Samsung Electronics is acquiring U.S. cloud services company Joyent as it builds its services business around mobile devices and the Internet of Things. The financial details of the transaction were not disclosed. Joyent will operate as a standalone subsidiary under the new dispensation and continue providing cloud infrastructure and software services to its customers. Samsung said Thursday the acquisition would give the smartphone maker access to its own cloud platform to support it in the areas of mobile, IoT and cloud-based software and services. The South Korean company said it had evaluated a number of providers of public and private cloud infrastructure but zeroed in on Joyent in San Francisco as it saw "an experienced management team with deep domain expertise and a robust cloud technology validated by some of the largest Fortune 500 customers."
A recent digital attack on the control systems of an industrial plant has renewed concerns about the threat hacking poses to critical infrastructure. And while security researchers offered some analysis last month of the malware used in the attack, called Triton or Trisis, newly revealed details of how it works expose just how vulnerable industrial plants--and their failsafe mechanisms--could be to manipulation.
Aston Martin, the company behind James Bond's whip, has partnered with Triton Submarines on a submersible concept called "Project Neptune" for incredibly well-heeled folks. It's the first design from Aston Martin Consulting, recently formed to design and market things to oil barons and Silicon Valley types with nothing else to spend their cash on. The platform is based on Triton's 1650/3 LP (low-profile) sub, but Aston Martin says it will be a "strictly-limited edition vehicle." The 1650/3 LP three-place vehicle is described as a "super-yacht" sub, which is apparently all the rage among the ultra-wealthy. And marketing images show supermodels using the remote arm to grasp an underwater bottle of champagne.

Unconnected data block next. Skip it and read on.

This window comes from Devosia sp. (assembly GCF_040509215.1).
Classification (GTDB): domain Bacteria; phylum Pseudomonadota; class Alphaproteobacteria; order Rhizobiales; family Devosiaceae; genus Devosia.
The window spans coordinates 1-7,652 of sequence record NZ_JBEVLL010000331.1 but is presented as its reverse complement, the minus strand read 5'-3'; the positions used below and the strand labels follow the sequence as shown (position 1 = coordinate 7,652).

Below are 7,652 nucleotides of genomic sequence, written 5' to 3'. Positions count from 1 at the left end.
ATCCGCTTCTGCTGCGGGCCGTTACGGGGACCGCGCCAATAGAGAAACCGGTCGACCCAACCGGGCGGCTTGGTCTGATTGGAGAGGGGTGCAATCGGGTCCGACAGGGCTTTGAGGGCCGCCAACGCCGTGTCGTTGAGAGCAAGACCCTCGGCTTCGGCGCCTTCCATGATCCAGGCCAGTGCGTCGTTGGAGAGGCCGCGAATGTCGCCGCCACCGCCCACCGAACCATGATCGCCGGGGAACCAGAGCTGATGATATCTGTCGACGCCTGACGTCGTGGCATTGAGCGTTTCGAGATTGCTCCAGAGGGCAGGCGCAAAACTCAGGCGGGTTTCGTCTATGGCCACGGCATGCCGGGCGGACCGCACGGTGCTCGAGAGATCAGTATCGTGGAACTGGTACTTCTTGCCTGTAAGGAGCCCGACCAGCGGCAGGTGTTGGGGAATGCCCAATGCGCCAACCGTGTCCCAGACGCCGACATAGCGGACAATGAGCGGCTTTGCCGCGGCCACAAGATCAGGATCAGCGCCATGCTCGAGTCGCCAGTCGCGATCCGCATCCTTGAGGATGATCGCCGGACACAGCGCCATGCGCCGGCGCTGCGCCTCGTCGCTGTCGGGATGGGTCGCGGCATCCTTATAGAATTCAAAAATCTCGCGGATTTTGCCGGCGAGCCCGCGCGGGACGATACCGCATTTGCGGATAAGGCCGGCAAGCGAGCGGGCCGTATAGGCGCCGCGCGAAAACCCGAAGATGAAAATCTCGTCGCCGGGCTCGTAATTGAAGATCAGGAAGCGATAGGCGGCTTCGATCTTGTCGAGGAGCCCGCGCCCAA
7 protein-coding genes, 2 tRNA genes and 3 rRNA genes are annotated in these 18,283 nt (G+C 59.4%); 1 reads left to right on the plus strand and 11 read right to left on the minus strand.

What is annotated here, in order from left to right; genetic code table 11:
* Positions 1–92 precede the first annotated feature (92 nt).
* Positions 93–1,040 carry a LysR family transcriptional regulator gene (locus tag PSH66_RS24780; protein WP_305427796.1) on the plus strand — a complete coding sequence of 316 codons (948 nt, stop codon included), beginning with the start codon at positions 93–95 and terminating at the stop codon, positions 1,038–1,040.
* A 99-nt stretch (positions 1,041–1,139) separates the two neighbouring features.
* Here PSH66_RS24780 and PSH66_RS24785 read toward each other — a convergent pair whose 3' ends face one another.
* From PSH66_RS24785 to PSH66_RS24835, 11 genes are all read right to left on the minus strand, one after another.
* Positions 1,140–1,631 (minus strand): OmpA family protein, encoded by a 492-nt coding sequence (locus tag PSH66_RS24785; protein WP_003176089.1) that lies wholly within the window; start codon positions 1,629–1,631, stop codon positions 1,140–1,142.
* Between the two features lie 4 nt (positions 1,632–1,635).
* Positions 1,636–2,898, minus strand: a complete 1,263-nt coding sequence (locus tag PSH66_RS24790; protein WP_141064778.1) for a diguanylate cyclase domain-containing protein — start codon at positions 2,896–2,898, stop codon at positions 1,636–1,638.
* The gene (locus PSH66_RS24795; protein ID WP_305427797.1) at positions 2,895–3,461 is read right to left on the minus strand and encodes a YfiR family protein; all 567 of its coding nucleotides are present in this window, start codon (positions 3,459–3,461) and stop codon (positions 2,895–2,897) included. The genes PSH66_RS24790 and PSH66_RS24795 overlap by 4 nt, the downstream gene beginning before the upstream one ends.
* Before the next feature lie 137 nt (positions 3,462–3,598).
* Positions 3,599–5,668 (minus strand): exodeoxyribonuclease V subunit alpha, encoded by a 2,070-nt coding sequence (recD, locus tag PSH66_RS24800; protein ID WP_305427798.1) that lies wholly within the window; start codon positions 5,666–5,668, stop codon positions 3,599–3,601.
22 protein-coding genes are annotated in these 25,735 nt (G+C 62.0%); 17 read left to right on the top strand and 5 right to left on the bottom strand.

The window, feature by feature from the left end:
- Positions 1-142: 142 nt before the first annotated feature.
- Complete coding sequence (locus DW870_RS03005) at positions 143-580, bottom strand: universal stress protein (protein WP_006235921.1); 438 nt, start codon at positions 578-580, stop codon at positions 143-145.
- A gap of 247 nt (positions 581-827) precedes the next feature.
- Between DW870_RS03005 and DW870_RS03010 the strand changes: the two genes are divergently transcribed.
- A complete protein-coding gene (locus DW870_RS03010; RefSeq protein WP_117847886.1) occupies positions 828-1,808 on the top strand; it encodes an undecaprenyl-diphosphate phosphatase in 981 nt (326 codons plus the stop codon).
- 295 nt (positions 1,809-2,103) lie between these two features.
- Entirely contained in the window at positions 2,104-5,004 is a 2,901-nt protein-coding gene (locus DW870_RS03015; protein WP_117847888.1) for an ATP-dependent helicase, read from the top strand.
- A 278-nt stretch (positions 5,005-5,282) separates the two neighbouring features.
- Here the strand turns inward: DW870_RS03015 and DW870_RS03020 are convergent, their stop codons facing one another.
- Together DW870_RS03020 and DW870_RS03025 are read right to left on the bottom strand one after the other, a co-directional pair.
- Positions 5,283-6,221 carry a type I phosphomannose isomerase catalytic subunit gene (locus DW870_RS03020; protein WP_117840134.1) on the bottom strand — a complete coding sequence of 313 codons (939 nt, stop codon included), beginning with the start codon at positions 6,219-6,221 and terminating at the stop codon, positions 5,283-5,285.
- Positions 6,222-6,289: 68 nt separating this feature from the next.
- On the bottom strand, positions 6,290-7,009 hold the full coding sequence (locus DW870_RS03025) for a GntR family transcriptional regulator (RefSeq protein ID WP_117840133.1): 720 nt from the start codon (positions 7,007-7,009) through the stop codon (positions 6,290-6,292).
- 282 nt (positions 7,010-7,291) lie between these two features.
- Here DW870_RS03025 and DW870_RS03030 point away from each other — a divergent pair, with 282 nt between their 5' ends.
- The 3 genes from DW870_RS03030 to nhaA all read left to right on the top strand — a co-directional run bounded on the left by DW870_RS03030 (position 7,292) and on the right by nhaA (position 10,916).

Australia will buy six U.S. Triton remotely piloted aircraft to beef up its maritime patrols, with the initial investment of A$1.4 billion ($1 billion) for the first drone, Prime Minister Malcolm Turnbull said on Tuesday. The government said the Triton drones, made by Northrop Grumman Corp, would be used alongside P-8A Poseidon aircraft for long range operations and intelligence gathering, and would improve anti-submarine warfare and marine strike capability. "This investment will protect our borders and make our region more secure," Turnbull and Australia's defence ministers said in a joint statement. The total cost for the six drones, including facilities upgrades and support, will be A$6.9 billion, a person familiar with the transaction said. Defence Industry Minister Christopher Pyne's office declined to comment on the total cost of the aircraft, which can fly for up to 24 hours and have sensors that can view the surrounding area over 2,000 nautical miles (3,700 kms).
The Internet of Things is as much about computing as it is about the "things" themselves, and that's why Samsung Electronics is buying Joyent. At first glance, a maker of smartphones, home appliances and wearables doesn't seem like it would need a cloud computing company. But so-called smart objects rely on a lot of number-crunching behind the scenes. A connected security camera can't handle all its video storage and image analysis by itself, for example, and that's where cloud services come in. The real money in IoT will be in the services more than the devices themselves, research firm Gartner says.